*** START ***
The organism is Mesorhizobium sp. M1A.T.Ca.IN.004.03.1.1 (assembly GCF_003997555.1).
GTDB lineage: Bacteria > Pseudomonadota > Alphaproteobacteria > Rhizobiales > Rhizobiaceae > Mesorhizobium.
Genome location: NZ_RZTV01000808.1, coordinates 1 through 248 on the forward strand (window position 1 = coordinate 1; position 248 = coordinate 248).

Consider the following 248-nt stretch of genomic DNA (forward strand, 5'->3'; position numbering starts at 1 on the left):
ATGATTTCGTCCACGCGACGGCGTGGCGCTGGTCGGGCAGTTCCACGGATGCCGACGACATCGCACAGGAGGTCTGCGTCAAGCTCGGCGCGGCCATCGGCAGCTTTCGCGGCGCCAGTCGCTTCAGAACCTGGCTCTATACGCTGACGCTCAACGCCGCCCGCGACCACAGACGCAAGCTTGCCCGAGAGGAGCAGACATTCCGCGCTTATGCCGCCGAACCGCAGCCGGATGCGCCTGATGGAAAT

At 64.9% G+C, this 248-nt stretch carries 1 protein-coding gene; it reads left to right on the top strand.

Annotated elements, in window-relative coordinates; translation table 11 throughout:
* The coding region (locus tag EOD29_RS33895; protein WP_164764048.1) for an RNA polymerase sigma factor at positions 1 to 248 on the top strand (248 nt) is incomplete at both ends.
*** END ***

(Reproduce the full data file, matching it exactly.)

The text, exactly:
The organism is Mesorhizobium sp. M1A.T.Ca.IN.004.03.1.1 (assembly GCF_003997555.1).
GTDB lineage: Bacteria > Pseudomonadota > Alphaproteobacteria > Rhizobiales > Rhizobiaceae > Mesorhizobium.
Genome location: NZ_RZTV01000808.1, coordinates 1 through 248 on the forward strand (window position 1 = coordinate 1; position 248 = coordinate 248).

Consider the following 248-nt stretch of genomic DNA (forward strand, 5'->3'; position numbering starts at 1 on the left):
ATGATTTCGTCCACGCGACGGCGTGGCGCTGGTCGGGCAGTTCCACGGATGCCGACGACATCGCACAGGAGGTCTGCGTCAAGCTCGGCGCGGCCATCGGCAGCTTTCGCGGCGCCAGTCGCTTCAGAACCTGGCTCTATACGCTGACGCTCAACGCCGCCCGCGACCACAGACGCAAGCTTGCCCGAGAGGAGCAGACATTCCGCGCTTATGCCGCCGAACCGCAGCCGGATGCGCCTGATGGAAAT

At 64.9% G+C, this 248-nt stretch carries 1 protein-coding gene; it reads left to right on the top strand.

Annotated elements, in window-relative coordinates; translation table 11 throughout:
* The coding region (locus tag EOD29_RS33895; protein WP_164764048.1) for an RNA polymerase sigma factor at positions 1 to 248 on the top strand (248 nt) is incomplete at both ends.